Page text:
We’ve had a number of interesting projects this Fall, and this was a favorite. We were approached by Abe’s Peanut, a postcard subscription series for children, about creating a set of cards. There are four cards in a series, and each has one part of a story that is completed when all four cards are received (one a week). Illustrators are teamed up with writers to create stories and images to engage children and excite them about getting their own special mail.
Fortunately, I was able to work with one of my favorite writers, Julia Bryan, to put together a lovely little story about a girl, Daisy, growing up in a city and wishing for a tiny garden. She works with her parents to create a plot by their chain link fence, and to order seeds to be planted. She watches as the seasons change from winter to spring to the wonderful summer harvest. The cards were printed as one piece in seven colors and then trimmed.
The seasons and representation of the chain link fence were printed first in a very pale gray. The fence is a pressure print; it is created by printing a solid object (in this case, a piece of linoleum) over a texture added to the press behind the paper being printed:
You can see the ghost of the texture left behind on the linoleum:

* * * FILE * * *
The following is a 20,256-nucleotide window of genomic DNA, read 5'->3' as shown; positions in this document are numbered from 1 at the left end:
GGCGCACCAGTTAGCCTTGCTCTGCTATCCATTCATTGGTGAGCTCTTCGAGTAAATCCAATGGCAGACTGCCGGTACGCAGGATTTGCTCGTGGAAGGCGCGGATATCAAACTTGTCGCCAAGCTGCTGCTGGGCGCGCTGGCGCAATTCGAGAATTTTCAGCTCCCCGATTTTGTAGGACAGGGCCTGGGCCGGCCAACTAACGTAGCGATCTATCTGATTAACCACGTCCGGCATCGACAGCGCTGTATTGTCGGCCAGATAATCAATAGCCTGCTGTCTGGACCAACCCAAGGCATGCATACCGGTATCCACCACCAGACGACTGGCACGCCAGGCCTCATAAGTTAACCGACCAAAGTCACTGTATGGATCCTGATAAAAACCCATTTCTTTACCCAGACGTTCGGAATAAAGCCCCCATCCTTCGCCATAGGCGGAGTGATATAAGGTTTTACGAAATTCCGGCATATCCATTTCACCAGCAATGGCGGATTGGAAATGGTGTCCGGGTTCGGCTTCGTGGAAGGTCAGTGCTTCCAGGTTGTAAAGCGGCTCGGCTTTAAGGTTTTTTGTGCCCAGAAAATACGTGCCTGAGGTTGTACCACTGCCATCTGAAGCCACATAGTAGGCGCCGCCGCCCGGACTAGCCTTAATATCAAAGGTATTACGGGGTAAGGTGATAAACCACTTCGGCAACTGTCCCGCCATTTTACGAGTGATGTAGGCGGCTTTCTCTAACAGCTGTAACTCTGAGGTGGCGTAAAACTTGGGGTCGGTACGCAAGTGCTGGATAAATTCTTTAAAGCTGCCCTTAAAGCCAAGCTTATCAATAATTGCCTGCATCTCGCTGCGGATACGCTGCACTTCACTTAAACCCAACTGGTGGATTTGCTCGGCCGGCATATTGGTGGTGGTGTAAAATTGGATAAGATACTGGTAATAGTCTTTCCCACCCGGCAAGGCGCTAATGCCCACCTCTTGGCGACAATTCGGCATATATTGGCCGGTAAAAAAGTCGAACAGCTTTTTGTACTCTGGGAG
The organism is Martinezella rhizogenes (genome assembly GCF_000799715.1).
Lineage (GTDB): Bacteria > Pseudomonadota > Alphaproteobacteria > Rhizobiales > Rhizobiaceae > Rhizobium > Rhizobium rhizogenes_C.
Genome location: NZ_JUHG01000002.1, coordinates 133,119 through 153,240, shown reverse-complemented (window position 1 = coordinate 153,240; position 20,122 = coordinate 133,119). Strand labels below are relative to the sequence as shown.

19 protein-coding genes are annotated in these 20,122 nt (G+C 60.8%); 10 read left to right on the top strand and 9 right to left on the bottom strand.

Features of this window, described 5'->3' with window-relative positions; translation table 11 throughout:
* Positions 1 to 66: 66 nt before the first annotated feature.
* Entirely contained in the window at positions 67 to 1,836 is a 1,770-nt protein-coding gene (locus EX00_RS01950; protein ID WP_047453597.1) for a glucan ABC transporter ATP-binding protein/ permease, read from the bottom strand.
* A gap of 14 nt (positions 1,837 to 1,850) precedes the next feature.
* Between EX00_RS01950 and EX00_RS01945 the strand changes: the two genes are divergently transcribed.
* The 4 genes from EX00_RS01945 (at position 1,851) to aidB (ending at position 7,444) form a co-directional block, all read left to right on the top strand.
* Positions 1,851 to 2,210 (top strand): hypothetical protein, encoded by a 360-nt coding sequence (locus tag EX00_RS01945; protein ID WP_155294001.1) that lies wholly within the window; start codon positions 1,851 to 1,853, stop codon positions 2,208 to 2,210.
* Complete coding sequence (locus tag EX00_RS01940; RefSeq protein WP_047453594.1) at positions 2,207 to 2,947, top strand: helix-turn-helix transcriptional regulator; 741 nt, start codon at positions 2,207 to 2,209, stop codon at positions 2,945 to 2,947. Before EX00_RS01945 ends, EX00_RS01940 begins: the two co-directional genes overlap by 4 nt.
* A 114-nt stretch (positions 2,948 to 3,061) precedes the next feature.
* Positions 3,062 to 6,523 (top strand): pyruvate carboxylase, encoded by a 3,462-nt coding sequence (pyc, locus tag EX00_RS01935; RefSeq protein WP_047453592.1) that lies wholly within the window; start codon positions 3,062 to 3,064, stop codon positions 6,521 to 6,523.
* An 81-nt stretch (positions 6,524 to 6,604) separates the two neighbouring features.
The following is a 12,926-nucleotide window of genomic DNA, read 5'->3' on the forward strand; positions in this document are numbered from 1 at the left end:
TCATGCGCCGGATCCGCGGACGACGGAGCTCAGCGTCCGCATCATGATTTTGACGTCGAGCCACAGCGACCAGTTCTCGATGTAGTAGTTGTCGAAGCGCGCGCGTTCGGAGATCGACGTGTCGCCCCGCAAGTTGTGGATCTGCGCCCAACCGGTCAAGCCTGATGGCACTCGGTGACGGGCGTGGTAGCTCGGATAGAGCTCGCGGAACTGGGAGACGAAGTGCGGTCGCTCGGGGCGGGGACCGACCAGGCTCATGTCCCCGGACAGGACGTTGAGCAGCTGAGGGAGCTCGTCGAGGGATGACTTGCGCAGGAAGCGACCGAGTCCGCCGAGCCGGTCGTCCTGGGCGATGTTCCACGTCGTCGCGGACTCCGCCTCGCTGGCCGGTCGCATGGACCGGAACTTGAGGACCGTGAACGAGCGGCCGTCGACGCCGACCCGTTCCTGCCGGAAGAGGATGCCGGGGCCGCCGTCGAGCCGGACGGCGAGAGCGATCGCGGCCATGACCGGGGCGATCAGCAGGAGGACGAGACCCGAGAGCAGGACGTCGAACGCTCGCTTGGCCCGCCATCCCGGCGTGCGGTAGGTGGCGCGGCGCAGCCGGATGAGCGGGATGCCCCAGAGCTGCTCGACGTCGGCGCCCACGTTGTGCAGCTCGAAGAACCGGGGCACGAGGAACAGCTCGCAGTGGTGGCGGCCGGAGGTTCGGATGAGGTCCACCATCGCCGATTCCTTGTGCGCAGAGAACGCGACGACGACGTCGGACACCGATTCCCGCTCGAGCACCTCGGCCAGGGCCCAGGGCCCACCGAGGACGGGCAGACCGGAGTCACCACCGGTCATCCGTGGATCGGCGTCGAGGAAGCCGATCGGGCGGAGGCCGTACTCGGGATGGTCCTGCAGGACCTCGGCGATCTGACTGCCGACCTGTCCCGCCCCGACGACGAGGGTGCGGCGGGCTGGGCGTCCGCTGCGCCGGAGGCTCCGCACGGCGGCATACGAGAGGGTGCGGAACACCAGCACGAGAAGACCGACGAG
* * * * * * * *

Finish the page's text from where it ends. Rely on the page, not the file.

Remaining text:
After the first color, a carved linoleum cut was printed in pale aqua to add ‘weather’ to each of the seasons.
These runs were printed on a Vandercook press. For the details, it was easier to switch to the platen presses. All of the plants, seed packets, dirt and leaves were printed with ornaments, both wood and metal. This required a little careful planning to place everything in the right area to come together and make sense as a representational garden.
Love that little moon! The cards build layers of color as the seasons progress. From the little seed packets come eggplants, cucumbers, tomatoes and pumpkins, which carry into the fall.
The back side of each card is the same overall layout, with just the story changing from season to season. Hopefully the kids receiving the cards enjoy the imagery and story as much as we did while creating it.